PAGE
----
Riddarholmen Church

Stockholm, Sweden

The Riddarholmen Church (Riddarholmskyrkan) is the burial church of the Swedish monarchs. The congregation was dissolved in 1807 and today the church is used only for burial and commemorative purposes. Swedish monarchs from Gustavus Adolphus (d. 1632 AD) to Gustaf V (d. 1950) are entombed here (with exceptions such as Queen Christina who is buried within St. Peter's Basilica in Rome), as well as the earlier monarchs Magnus III (d. 1290) and Charles VIII (d. 1470).

Riddarholmen church is one of the oldest buildings in Stockholm, parts of it dating to the late 13th century, when it was built as a greyfriars monastery. After the Protestant Reformation, the monastery was closed and the building transformed into a Protestant church. A spire designed by Willem Boy was added during the reign of John III, but it was destroyed by a strike of lightning on July 28, 1835 after which it was replaced with the present cast iron spire.

Coats of arms of knights of the Order of the Seraphim are in the walls of the church. When a knight of the Order dies, his coat of arms is hung in the church and when the funeral takes place the church bells are rung constantly from 12:00 to 13:00.

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Details

Founded: ca. 1270-1300
Category: Religious sites in Sweden
Historical period: Consolidation (Sweden)

Rating

4.4/5 (based on Google user reviews)

User Reviews

Eileen Weed (2 years ago)
I actually took a wrong turn on Rick Steves "Gamla Stan (Old Town) Walking tour" in August 2019 (in his invaluable guidebook, "Scandinavian & Northern European Cruise Ports Guidebook" - highly recommended) and ended up at this church instead. It is extraordinarily beautiful outside, though simple inside (free entry), and highly meaningful because it is the final resting place of most of Sweden's rulers for the last few hundred years. I would definitely recommend stepping in for a few minutes if you are nearby. The area is also picturesque with the Stenbock Palace (now Court of Appeal) and other old buildings, plus a pier nearby.
Melissa Prostrollo (2 years ago)
We didn't hit the right time to visit the inside, but the architectural details on the outside alone were worth stopping by. There are historical models outside to help explain the history, which we liked a lot. It was chilly out the day we went and the were doing some construction (looked like public works stuff) right by the one end of the church, so we didn't spend as much time in the area of the church as we might have, but it was definitely worth the walk over there.
Lukasz Graniczek (Lukegeetravels) (3 years ago)
Breathtaking church! The pictures do not do it justice but this church is MASSIVE! Very beautiful cobblestone all around it with a beautiful plaza around. It was closed at the time I arrived but the pipe organ is a must see if you are able to come here! Also this church is old, dating back to the 13th century!
Joy Buettner (3 years ago)
The architecture of this old church is spectacular and a must to see is the old pipe organ. More spectacular is hearing it being played. Breathtaking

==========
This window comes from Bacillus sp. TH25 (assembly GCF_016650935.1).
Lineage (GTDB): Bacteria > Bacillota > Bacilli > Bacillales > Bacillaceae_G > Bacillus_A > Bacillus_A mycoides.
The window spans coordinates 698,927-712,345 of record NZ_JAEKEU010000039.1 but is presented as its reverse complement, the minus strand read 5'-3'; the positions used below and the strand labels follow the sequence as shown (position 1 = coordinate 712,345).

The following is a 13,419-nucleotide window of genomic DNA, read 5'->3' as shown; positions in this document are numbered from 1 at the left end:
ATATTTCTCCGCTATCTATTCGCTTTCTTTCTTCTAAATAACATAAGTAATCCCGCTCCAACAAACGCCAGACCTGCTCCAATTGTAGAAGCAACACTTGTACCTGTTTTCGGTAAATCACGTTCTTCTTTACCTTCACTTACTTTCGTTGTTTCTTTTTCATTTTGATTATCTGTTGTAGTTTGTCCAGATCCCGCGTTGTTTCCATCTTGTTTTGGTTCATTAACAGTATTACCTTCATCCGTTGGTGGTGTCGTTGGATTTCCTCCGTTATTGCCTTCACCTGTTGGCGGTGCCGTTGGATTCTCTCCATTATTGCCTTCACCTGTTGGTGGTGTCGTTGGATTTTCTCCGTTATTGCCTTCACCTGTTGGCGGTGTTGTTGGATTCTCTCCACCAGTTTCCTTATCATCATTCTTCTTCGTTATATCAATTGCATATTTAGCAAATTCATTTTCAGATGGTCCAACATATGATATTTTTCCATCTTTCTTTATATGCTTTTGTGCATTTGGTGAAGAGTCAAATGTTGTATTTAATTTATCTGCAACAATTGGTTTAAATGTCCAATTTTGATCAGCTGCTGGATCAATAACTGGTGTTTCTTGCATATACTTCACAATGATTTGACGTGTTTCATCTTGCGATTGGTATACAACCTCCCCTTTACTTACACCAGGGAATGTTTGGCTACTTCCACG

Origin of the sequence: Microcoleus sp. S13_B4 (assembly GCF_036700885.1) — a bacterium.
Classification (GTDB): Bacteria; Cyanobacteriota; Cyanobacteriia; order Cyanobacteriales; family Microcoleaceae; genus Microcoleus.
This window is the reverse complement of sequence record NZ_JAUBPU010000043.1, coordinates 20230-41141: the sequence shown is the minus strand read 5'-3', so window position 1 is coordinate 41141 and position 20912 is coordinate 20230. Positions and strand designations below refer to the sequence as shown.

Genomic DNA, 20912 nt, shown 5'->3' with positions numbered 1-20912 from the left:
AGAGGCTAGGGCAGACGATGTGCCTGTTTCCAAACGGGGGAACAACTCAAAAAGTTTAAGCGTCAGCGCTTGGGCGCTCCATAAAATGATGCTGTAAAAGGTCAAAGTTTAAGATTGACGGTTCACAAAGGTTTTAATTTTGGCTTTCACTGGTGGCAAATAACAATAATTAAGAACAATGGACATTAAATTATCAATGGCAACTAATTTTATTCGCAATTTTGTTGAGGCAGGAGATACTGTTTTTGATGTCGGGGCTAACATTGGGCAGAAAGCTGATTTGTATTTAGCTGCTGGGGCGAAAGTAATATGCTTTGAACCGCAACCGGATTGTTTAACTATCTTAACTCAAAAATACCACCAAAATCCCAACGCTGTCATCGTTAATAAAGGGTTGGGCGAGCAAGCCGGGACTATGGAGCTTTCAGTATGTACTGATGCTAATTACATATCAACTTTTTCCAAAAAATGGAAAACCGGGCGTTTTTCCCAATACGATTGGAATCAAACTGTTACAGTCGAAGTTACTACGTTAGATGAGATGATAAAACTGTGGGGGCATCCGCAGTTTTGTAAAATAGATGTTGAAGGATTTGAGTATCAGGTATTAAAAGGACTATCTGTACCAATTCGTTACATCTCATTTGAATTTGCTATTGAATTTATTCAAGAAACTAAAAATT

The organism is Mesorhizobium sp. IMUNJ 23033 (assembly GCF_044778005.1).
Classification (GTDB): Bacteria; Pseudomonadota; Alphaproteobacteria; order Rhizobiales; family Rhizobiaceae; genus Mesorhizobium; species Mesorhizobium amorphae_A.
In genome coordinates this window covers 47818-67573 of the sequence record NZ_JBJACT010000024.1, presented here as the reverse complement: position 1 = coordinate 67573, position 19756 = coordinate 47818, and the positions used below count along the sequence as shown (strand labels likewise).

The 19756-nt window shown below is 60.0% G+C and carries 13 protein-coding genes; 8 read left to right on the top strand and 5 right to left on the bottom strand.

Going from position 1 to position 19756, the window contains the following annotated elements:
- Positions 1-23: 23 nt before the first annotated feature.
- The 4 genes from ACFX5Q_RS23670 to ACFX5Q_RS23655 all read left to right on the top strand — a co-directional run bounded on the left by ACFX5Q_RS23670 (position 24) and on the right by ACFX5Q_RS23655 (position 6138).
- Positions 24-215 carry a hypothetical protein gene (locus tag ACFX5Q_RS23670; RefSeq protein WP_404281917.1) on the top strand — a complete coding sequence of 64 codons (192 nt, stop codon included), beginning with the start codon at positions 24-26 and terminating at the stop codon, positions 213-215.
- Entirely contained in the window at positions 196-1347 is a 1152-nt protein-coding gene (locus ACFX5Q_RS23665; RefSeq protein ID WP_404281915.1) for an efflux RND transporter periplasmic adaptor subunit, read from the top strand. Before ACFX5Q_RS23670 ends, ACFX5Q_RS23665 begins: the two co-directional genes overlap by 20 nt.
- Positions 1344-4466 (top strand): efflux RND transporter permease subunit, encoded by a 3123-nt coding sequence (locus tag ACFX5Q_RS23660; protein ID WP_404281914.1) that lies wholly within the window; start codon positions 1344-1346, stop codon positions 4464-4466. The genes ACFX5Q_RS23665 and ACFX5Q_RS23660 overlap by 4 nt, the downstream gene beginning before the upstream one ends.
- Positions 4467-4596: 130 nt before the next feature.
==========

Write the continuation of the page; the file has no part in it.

Svenja O (3 years ago)
A very beautiful church with many helpful explanations. Also available are texts in various different languages explaining the church. All the coats of arms are displayed very beautifully. You can really feel the historic vibes around here.
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Muslim Era

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After Reconquista

Lorca was conquered by the Castilian Infante Don Alfonso, the future Alfonso X, in 1244, and the fortress became a key defensive point against the Kingdom of Granada. For 250 years, Lorca Castle was a watchpoint on the border between the Christian kingdom of Murcia and the Muslim state of Granada.

Alfonso X ordered the construction of the towers known as the Alfonsina and Espolón Towers, and strengthened and fixed the walls. Hardly a trace of the Muslim fortress remained due to this reconstruction. Muslim traces remain in the foundation stones and the wall known as the muro del Espaldón.

The Jewish Quarter was found within the alcazaba, the Moorish fortification, separated from the rest of the city by its walls. The physical separation had the purpose of protecting the Jewish people in the town from harm, but also had the result of keeping Christians and Jews separate, with the Christians inhabiting the lower part of town.

The remains of the Jewish Quarter extended over an area of 5,700 square m, and 12 homes and a synagogue have been found; the synagogue dates from the 14th century and is the only one found in the Murcia. The streets of the town had an irregular layout, adapted to the landscape, and is divided into four terraces. The synagogue was in the central location, and around it were the homes. The homes were of rectangular shape, with various compartmentalized rooms. The living quarters were elevated and a common feature was benches attached to the walls, kitchens, stand for earthenware jars, or cupboards.

Modern history

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Currently, a parador (luxury hotel) has been built within the castle. As a result, archaeological discoveries have been found, including the Jewish Quarter.